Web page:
Las Vegas, /lɑːs ˈveɪɡəs/ (locally, also pronounced as /lɑːs ˈvɛɡɨs/) officially the City of Las Vegas and often known as simply Vegas, is a city in the United States, the most populous city in the state of Nevada, the county seat of Clark County, and the city proper of the Las Vegas Valley. Las Vegas is an internationally renowned major resort city known primarily for gambling, shopping, fine dining and nightlife and is the leading financial and cultural center for Southern Nevada. The city bills itself as The Entertainment Capital of the World, and is famous for its mega casino–hotels and associated entertainment. A growing retirement and family city, Las Vegas is the 31st-most populous city in the United States, with a population at the 2010 census of 583,736. The 2010 population of the Las Vegas metropolitan area was 1,951,269. The city is one of the top three leading destinations in the United States for conventions, business, and meetings. In addition, the city’s metropolitan area has more AAA Five Diamond hotels than any other city in the world, and is a global leader in the hospitality industry. Today, Las Vegas is one of the top tourist destinations in the world, drawing over 40 million international and domestic visitors in 2013 with a GMP of US$103.3 billion.
Established in 1905, Las Vegas was incorporated as a city in 1911. At the close of the 20th century, Las Vegas was the most populous American city founded in that century (a similar distinction retained by Chicago in the 19th century).
Perhaps the earliest visitors to the Las Vegas area were nomadic Paleo-Indians, who traveled here 10,000 years ago, leaving behind petroglyphs. Anasazi and Pauite tribes followed at least 2,000 years ago.
he area was named Las Vegas, which is Spanish for “the meadows”, as it featured abundant wild grasses, as well as desert spring waters for westward travelers.
Eleven years later members of the LDS Church chose Las Vegas as the site to build a fort halfway between Salt Lake City and Los Angeles, where they would travel to gather supplies. The fort was abandoned several years afterward. The remainder of this Old Mormon Fort can still be seen at the intersection of Las Vegas Boulevard and Washington Avenue.
Las Vegas was founded as a city in 1905, when 110 acres (45 ha) of land adjacent to the Union Pacific Railroad tracks were auctioned in what would become the downtown area. In 1911, Las Vegas was incorporated as a city.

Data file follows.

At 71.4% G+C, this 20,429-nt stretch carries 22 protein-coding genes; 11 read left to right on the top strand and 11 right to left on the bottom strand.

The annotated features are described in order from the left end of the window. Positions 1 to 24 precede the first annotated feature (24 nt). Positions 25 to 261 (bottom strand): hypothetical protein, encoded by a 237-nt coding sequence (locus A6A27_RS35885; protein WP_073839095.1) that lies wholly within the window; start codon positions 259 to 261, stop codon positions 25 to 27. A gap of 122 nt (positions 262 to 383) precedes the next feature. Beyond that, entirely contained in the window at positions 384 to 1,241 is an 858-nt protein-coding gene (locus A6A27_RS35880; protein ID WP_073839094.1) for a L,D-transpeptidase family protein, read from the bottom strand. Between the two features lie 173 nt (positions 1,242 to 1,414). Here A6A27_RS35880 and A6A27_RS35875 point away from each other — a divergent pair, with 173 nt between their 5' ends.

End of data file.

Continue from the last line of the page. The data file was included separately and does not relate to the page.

1931 was a pivotal year for Las Vegas. At that time, Nevada legalized casino gambling and reduced residency requirements for divorce to six weeks. This year also witnessed the beginning of construction on nearby Hoover Dam. The influx of construction workers and their families helped Las Vegas avoid economic calamity during the Great Depression. The construction work was completed in 1935.
In 1941, the Las Vegas Army Air Corps Gunnery School was established. Currently known as Nellis Air Force Base, it is home to the aerobatic team called the Thunderbirds.
Following World War II, lavishly decorated hotels, gambling casinos and big-name entertainment became synonymous with Las Vegas.
During the 1960s, corporations and business powerhouses such as Howard Hughes were building and buying hotel-casino properties. Gambling was referred to as “gaming,” which transitioned into legitimate business.
In 1989, entrepreneur Steve Wynn changed the face of the Las Vegas gaming industry by opening up The Mirage, the Las Vegas Strip’s first mega-casino resort.
The year 1995 marked the opening of the Fremont Street Experience in Las Vegas’ downtown area. This canopied, five-block area features 12.5 million LED lights and 550,000 watts of sound from dusk until midnight during shows held on the top of each hour.
Due to years of revitalization efforts, 2012 was dubbed “The Year of Downtown”. Hundreds of millions of dollars’ worth of projects made their debut at this time. They included The Smith Center for the Performing Arts and DISCOVERY Children’s Museum, the Mob Museum, the Neon Museum, a new City Hall complex and renovations for a new Zappos.com corporate headquarters in the old City Hall building.
Las Vegas is situated within Clark County in a basin on the floor of the Mojave Desert and is surrounded by mountain ranges on all sides. Much of the landscape is rocky and arid with desert vegetation and wildlife. It can be subjected to torrential flash floods, although much has been done to mitigate the effects of flash floods through improved drainage systems.
The primary drivers of the Las Vegas economy are tourism, gaming and conventions, which in turn feed the retail and restaurant industries.
The major attractions in Las Vegas are the casinos and the hotels, although in recent years other new attractions have begun to emerge.
When The Mirage opened in 1989, it started a trend of major resort development on the Las Vegas Strip outside of the city. This resulted in a drop in tourism in the downtown area, but many recent projects have increased the number of visitors to downtown.
An effort has been made by city officials to diversify the economy by attracting health-related, high-tech and other commercial interests. No state tax for individuals or corporations, as well as a lack of other forms of business-related taxes, have aided the success of these efforts.
The Smith Center for the Performing Arts is situated downtown in Symphony Park. The world-class performing arts center hosts Broadway shows and other major touring attractions, as well as orchestral, opera, ballet, choir, jazz, and dance performances.
A bus rapid-transit link in Las Vegas called the Strip & Downtown Express (previously ACE Gold Line) with limited stops and frequent service was launched in March 2010, and connects downtown Las Vegas, the Strip and the Las Vegas Convention Center.